Heat Sink Technology
Heat Tunnels, Thermal Gradients and More
By John Roberts
Over the last several years we've seen a number of power amp ads purporting to educate the market about heat sink technology. More often than not, the chosen approach is neither novel nor superior. The advertisement is more creative than the design being pitched. The following description of Peavey's new heat sink approach will describe a real advance on the state of the art.
Forced Air and Heat Tunnels
Above a fairly modest power level, passive or convection cooling is inadequate to deal with the heat generated. While spreading out the heat is desirable in passive cooling, once you move up to forced air, you often need to bring the heat sources closer together to better control the cooling. A classic technique is known as a "heat tunnel". The general configuration of a classic heat tunnel is a fan pulling cool air from outside the chassis into a passage. The cool air inside this channel flows over a series of heat sink fins. While the air begins at ambient temperature, it extracts heat from the heat sink fins with every collision. By the time it exits the heat tunnel, it is tens of degrees hotter than when it entered.
I find it a little amusing that one competing approach uses a center-driven heat tunnel, essentially two short tunnels driven by a single fan. The remarkable claim is that because the heat tunnel is short there is no thermal gradient (temperature difference) along the length of it. This claim is obviously questionable because if there were no thermal gradient, the air would have to exit at the same temperature it came in; consequently, there would be no heat transferred to the cooling air.
A classic problem when using forced air to cool a multiplicity of devices arrayed along a heat tunnel is to equalize the device temperatures along the length of the heat tunnel. In high-power amplifiers you routinely use several power devices in parallel. If one receives less cooling than the others, it will run hotter. Like the weak link in a chain, it will reach its maximum temperature and fail first. This technique can make a huge difference in total work output available from the amplifier because you are limited by that one, hottest device. Thermal protection must shut down the entire amp to protect that one hottest device.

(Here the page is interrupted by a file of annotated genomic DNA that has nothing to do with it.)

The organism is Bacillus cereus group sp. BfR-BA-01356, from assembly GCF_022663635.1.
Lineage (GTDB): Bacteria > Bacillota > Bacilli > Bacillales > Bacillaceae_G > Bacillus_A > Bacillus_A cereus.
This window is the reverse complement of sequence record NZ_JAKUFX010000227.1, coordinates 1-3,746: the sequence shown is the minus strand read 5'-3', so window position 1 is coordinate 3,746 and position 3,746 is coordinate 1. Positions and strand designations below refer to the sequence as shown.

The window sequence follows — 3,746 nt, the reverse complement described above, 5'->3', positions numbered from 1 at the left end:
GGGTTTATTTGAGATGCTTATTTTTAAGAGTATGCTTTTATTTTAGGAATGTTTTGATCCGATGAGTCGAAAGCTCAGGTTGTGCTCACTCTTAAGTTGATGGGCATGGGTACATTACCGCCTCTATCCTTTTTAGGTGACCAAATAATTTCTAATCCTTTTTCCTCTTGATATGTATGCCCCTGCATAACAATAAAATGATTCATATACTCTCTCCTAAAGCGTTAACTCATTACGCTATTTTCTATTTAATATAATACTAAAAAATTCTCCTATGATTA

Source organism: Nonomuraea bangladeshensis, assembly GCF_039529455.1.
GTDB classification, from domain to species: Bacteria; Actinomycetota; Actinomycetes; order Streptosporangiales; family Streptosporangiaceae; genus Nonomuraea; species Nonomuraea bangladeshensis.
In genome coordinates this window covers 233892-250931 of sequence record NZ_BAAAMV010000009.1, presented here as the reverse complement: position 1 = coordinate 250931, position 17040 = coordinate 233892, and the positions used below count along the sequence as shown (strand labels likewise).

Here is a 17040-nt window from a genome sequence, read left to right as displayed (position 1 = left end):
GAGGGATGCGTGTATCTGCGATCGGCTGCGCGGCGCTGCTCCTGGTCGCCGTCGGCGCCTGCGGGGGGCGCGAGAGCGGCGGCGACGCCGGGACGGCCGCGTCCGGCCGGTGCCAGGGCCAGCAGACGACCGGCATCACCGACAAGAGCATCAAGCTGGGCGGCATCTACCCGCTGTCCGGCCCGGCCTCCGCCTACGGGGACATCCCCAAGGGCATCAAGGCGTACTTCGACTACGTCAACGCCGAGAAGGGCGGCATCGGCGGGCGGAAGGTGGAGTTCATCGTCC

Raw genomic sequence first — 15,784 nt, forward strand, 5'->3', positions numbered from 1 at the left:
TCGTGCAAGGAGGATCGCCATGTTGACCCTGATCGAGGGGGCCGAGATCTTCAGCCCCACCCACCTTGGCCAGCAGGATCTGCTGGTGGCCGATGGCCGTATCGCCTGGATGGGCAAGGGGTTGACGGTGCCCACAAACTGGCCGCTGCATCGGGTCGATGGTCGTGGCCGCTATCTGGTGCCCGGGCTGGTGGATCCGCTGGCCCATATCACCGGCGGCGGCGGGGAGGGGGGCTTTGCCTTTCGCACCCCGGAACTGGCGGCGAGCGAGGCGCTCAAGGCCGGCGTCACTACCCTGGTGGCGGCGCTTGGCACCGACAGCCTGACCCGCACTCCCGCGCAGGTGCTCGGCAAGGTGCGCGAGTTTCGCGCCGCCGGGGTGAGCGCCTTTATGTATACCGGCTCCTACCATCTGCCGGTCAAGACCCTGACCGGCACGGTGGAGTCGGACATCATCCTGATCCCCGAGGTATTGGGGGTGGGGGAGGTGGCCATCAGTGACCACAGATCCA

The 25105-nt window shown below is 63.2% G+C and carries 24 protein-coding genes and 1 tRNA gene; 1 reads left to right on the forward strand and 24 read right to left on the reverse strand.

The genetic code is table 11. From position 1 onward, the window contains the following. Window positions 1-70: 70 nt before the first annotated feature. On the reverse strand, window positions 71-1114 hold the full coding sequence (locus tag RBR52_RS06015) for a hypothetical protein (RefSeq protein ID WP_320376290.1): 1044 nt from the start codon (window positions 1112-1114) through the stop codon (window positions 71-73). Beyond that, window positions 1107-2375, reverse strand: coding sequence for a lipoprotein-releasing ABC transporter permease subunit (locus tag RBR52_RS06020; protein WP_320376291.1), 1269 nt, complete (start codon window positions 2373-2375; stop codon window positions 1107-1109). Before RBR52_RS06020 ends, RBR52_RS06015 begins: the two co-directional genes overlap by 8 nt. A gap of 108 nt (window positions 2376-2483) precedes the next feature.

Even if all of the power devices have the exact same access to the cooling air- flow, the air picks up heat as it passes over preceding devices. This hotter air can't absorb heat as readily as the cool air. The classic solution for equalizing the thermal gradient in a heat tunnel is to tune the length of the heat sink fingers. Just look inside the industry standard CS800X, The heat sink at the hot, exit end of the heat tunnel has much more aluminum and longer fingers than the cool inlet end.
Multi-stage, graduated-heat tunnels are complex and difficult to manufacture. While you could just ignore the heat rise phenomenon and invest in advertising, we chose to apply our 30+ years of experience design power amps to find a better way.
I apologize for the name but these days we need to cut through the marketing clutter. Our new heat sink approach is deceptively simple. By angling two heat sink extrusions toward each other, forming a truncated "V", the heat transfer is significantly increased at the narrow end.
The cool ambient air enters at the wide end, top of the "V." As the cool air moves through the heat tunnel gaining heat, the walls move closer together increasing collisions with the air and helping the hotter air extract the same amount of heat the cooler air did in the previous section. By the time the hottest air gets to the end of the tunnel, the heat transfer is at it's maximum. The net result of tuning the heat sink for air temperature, the devices all operate at close to the same temperature and the amplifier will be able to do more work before the hottest power device gets too hot.
Turbo V cooling is currently being used in the GPS 1500 and GPS 900 power amplifiers. This approach is novel and a US patent has been applied for.